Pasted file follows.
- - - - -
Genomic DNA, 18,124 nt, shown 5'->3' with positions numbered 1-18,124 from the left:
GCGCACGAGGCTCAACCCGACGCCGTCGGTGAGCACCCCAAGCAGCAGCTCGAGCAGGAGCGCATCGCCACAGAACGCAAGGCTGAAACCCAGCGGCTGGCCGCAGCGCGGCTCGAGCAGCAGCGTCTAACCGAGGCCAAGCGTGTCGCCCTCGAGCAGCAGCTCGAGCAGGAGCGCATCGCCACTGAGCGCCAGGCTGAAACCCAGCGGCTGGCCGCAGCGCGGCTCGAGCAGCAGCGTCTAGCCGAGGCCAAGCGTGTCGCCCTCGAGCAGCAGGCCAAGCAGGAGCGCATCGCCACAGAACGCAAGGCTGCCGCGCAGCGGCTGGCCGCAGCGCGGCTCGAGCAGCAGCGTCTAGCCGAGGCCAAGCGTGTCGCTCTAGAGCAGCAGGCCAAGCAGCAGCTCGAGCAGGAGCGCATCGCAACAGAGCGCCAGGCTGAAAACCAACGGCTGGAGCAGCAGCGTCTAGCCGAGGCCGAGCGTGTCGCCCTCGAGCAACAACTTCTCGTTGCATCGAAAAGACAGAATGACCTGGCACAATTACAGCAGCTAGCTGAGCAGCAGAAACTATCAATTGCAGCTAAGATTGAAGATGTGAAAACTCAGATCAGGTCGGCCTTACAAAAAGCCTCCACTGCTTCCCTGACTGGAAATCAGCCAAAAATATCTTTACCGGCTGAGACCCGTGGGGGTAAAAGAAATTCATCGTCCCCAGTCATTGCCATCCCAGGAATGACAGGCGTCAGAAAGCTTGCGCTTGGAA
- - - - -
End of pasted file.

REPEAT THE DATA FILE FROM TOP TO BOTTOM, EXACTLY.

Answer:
Genomic DNA, 18,124 nt, shown 5'->3' with positions numbered 1-18,124 from the left:
GCGCACGAGGCTCAACCCGACGCCGTCGGTGAGCACCCCAAGCAGCAGCTCGAGCAGGAGCGCATCGCCACAGAACGCAAGGCTGAAACCCAGCGGCTGGCCGCAGCGCGGCTCGAGCAGCAGCGTCTAACCGAGGCCAAGCGTGTCGCCCTCGAGCAGCAGCTCGAGCAGGAGCGCATCGCCACTGAGCGCCAGGCTGAAACCCAGCGGCTGGCCGCAGCGCGGCTCGAGCAGCAGCGTCTAGCCGAGGCCAAGCGTGTCGCCCTCGAGCAGCAGGCCAAGCAGGAGCGCATCGCCACAGAACGCAAGGCTGCCGCGCAGCGGCTGGCCGCAGCGCGGCTCGAGCAGCAGCGTCTAGCCGAGGCCAAGCGTGTCGCTCTAGAGCAGCAGGCCAAGCAGCAGCTCGAGCAGGAGCGCATCGCAACAGAGCGCCAGGCTGAAAACCAACGGCTGGAGCAGCAGCGTCTAGCCGAGGCCGAGCGTGTCGCCCTCGAGCAACAACTTCTCGTTGCATCGAAAAGACAGAATGACCTGGCACAATTACAGCAGCTAGCTGAGCAGCAGAAACTATCAATTGCAGCTAAGATTGAAGATGTGAAAACTCAGATCAGGTCGGCCTTACAAAAAGCCTCCACTGCTTCCCTGACTGGAAATCAGCCAAAAATATCTTTACCGGCTGAGACCCGTGGGGGTAAAAGAAATTCATCGTCCCCAGTCATTGCCATCCCAGGAATGACAGGCGTCAGAAAGCTTGCGCTTGGAA